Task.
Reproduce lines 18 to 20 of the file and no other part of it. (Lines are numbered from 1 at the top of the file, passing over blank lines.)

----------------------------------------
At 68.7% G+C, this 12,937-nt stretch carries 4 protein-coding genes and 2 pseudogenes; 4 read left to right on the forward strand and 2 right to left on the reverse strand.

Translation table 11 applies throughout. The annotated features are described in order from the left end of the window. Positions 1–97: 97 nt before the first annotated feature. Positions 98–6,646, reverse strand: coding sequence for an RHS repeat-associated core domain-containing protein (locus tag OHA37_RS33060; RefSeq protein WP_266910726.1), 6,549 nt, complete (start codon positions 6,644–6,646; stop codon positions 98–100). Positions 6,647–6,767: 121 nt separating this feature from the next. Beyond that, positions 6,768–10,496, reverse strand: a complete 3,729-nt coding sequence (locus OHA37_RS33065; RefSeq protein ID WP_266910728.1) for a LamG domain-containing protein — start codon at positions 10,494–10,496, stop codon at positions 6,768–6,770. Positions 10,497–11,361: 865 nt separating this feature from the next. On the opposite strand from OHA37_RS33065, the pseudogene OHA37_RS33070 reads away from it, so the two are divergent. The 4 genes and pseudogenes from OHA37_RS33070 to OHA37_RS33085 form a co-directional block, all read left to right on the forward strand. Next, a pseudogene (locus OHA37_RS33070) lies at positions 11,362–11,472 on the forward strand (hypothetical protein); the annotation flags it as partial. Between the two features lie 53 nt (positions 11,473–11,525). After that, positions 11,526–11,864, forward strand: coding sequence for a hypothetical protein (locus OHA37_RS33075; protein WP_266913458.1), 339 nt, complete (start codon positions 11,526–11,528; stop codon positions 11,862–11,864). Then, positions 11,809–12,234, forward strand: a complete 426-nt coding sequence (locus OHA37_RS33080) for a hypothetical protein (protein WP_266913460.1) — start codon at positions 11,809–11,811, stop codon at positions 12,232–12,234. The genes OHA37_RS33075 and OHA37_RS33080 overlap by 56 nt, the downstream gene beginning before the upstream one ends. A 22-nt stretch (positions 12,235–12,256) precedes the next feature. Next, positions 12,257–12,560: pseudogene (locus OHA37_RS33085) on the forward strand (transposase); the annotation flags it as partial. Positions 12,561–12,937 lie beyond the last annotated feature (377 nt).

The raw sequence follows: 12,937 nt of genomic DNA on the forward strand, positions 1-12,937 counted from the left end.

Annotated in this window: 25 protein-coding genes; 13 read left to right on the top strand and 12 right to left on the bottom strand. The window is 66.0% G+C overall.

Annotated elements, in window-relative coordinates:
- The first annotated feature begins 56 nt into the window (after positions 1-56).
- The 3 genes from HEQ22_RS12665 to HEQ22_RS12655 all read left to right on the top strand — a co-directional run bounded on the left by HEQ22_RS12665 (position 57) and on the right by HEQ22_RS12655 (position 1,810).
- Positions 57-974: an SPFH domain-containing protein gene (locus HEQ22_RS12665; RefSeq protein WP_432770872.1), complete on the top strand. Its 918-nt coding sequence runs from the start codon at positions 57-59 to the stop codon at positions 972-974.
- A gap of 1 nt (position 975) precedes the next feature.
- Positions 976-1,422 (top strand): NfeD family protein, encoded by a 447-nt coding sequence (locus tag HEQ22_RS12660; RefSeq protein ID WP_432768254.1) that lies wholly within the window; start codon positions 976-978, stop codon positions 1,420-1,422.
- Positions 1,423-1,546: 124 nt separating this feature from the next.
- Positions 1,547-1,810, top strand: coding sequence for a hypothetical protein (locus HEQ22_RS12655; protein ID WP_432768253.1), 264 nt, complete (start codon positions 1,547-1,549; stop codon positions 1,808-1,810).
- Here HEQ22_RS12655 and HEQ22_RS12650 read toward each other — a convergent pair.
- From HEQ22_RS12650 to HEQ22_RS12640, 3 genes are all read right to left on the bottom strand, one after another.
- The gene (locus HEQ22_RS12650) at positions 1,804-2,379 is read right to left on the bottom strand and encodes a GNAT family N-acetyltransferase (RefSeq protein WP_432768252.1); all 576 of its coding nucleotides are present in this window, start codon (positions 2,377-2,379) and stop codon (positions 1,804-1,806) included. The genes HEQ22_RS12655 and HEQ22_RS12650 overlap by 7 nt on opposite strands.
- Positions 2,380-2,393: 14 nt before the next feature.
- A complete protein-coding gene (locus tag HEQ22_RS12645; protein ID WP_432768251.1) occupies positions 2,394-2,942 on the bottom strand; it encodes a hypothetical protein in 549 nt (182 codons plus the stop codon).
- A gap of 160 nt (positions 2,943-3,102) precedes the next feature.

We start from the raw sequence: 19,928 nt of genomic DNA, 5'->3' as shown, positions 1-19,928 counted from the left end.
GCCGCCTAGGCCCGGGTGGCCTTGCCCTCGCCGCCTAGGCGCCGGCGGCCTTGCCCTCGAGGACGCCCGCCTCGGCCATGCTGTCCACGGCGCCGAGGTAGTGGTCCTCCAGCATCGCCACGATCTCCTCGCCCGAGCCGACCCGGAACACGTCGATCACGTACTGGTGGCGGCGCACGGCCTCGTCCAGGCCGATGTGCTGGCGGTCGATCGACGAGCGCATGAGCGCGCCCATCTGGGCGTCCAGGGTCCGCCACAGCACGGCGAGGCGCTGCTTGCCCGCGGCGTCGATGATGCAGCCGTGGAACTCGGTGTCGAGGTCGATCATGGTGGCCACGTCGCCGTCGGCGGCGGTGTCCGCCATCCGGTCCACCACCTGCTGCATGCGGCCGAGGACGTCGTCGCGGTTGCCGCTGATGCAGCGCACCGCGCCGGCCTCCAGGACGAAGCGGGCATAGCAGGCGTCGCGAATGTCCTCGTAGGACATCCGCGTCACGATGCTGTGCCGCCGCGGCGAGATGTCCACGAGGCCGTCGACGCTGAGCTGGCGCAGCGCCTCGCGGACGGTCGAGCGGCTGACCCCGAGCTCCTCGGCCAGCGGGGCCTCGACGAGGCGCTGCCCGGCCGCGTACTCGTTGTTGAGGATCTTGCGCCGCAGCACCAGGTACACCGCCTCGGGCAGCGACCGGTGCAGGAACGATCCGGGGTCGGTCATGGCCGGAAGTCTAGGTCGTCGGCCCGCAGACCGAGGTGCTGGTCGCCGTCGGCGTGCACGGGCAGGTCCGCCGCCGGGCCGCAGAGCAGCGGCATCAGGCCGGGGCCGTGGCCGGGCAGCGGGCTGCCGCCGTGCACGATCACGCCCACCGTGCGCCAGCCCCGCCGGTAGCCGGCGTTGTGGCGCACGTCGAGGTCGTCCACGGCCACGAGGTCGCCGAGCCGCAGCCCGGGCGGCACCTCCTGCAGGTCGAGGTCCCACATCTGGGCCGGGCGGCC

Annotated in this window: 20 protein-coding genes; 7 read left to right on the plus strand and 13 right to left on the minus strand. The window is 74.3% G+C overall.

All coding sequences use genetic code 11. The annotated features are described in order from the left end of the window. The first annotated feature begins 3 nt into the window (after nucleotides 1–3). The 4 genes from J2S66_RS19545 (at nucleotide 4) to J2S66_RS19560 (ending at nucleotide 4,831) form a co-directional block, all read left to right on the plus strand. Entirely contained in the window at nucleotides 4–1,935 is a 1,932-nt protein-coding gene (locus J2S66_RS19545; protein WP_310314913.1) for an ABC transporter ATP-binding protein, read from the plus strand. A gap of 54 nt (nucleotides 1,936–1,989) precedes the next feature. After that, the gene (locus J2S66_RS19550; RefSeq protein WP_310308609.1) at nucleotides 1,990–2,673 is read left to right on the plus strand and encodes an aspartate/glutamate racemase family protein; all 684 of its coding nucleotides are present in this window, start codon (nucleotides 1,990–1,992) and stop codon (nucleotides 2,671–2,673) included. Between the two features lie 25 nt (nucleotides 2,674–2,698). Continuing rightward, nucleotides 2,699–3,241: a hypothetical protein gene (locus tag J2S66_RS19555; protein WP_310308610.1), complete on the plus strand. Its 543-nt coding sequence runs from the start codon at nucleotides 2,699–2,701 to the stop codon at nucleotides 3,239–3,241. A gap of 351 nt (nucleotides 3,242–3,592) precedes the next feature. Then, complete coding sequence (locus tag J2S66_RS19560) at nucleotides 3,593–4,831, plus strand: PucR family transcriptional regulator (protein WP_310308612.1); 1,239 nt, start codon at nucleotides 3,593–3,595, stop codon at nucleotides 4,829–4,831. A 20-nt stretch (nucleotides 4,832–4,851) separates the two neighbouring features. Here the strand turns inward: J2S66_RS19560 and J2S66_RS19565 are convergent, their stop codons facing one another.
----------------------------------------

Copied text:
- A gap of 160 nt (positions 2,943-3,102) precedes the next feature.

We start from the raw sequence: 19,928 nt of genomic DNA, 5'->3' as shown, positions 1-19,928 counted from the left end.
GCCGCCTAGGCCCGGGTGGCCTTGCCCTCGCCGCCTAGGCGCCGGCGGCCTTGCCCTCGAGGACGCCCGCCTCGGCCATGCTGTCCACGGCGCCGAGGTAGTGGTCCTCCAGCATCGCCACGATCTCCTCGCCCGAGCCGACCCGGAACACGTCGATCACGTACTGGTGGCGGCGCACGGCCTCGTCCAGGCCGATGTGCTGGCGGTCGATCGACGAGCGCATGAGCGCGCCCATCTGGGCGTCCAGGGTCCGCCACAGCACGGCGAGGCGCTGCTTGCCCGCGGCGTCGATGATGCAGCCGTGGAACTCGGTGTCGAGGTCGATCATGGTGGCCACGTCGCCGTCGGCGGCGGTGTCCGCCATCCGGTCCACCACCTGCTGCATGCGGCCGAGGACGTCGTCGCGGTTGCCGCTGATGCAGCGCACCGCGCCGGCCTCCAGGACGAAGCGGGCATAGCAGGCGTCGCGAATGTCCTCGTAGGACATCCGCGTCACGATGCTGTGCCGCCGCGGCGAGATGTCCACGAGGCCGTCGACGCTGAGCTGGCGCAGCGCCTCGCGGACGGTCGAGCGGCTGACCCCGAGCTCCTCGGCCAGCGGGGCCTCGACGAGGCGCTGCCCGGCCGCGTACTCGTTGTTGAGGATCTTGCGCCGCAGCACCAGGTACACCGCCTCGGGCAGCGACCGGTGCAGGAACGATCCGGGGTCGGTCATGGCCGGAAGTCTAGGTCGTCGGCCCGCAGACCGAGGTGCTGGTCGCCGTCGGCGTGCACGGGCAGGTCCGCCGCCGGGCCGCAGAGCAGCGGCATCAGGCCGGGGCCGTGGCCGGGCAGCGGGCTGCCGCCGTGCACGATCACGCCCACCGTGCGCCAGCCCCGCCGGTAGCCGGCGTTGTGGCGCACGTCGAGGTCGTCCACGGCCACGAGGTCGCCGAGCCGCAGCCCGGGCGGCACCTCCTGCAGGTCGAGGTCCCACATCTGGGCCGGGCGGCC